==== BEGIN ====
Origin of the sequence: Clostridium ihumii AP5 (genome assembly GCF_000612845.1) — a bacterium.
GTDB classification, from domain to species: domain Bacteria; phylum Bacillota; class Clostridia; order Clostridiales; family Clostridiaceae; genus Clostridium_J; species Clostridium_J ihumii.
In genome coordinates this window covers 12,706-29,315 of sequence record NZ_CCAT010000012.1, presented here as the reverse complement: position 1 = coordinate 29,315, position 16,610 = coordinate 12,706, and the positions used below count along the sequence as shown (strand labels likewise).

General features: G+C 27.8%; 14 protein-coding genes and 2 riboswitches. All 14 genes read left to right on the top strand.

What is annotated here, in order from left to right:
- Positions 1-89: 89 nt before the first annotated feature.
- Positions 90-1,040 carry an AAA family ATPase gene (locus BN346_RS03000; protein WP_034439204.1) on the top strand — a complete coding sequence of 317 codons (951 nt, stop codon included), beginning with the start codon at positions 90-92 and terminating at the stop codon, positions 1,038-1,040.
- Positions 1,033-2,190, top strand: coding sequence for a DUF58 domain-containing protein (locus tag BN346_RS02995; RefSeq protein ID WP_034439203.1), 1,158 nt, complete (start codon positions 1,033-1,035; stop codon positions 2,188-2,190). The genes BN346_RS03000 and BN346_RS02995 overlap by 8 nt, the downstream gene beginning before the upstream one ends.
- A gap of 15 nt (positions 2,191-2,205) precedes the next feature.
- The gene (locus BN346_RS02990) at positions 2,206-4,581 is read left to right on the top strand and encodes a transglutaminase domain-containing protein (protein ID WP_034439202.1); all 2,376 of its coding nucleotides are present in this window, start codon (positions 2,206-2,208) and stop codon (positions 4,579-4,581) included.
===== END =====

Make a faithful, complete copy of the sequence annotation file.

Origin of the sequence: Clostridium ihumii AP5 (genome assembly GCF_000612845.1) — a bacterium.
GTDB classification, from domain to species: domain Bacteria; phylum Bacillota; class Clostridia; order Clostridiales; family Clostridiaceae; genus Clostridium_J; species Clostridium_J ihumii.
In genome coordinates this window covers 12,706-29,315 of sequence record NZ_CCAT010000012.1, presented here as the reverse complement: position 1 = coordinate 29,315, position 16,610 = coordinate 12,706, and the positions used below count along the sequence as shown (strand labels likewise).

General features: G+C 27.8%; 14 protein-coding genes and 2 riboswitches. All 14 genes read left to right on the top strand.

What is annotated here, in order from left to right:
- Positions 1-89: 89 nt before the first annotated feature.
- Positions 90-1,040 carry an AAA family ATPase gene (locus BN346_RS03000; protein WP_034439204.1) on the top strand — a complete coding sequence of 317 codons (951 nt, stop codon included), beginning with the start codon at positions 90-92 and terminating at the stop codon, positions 1,038-1,040.
- Positions 1,033-2,190, top strand: coding sequence for a DUF58 domain-containing protein (locus tag BN346_RS02995; RefSeq protein ID WP_034439203.1), 1,158 nt, complete (start codon positions 1,033-1,035; stop codon positions 2,188-2,190). The genes BN346_RS03000 and BN346_RS02995 overlap by 8 nt, the downstream gene beginning before the upstream one ends.
- A gap of 15 nt (positions 2,191-2,205) precedes the next feature.
- The gene (locus BN346_RS02990) at positions 2,206-4,581 is read left to right on the top strand and encodes a transglutaminase domain-containing protein (protein ID WP_034439202.1); all 2,376 of its coding nucleotides are present in this window, start codon (positions 2,206-2,208) and stop codon (positions 4,579-4,581) included.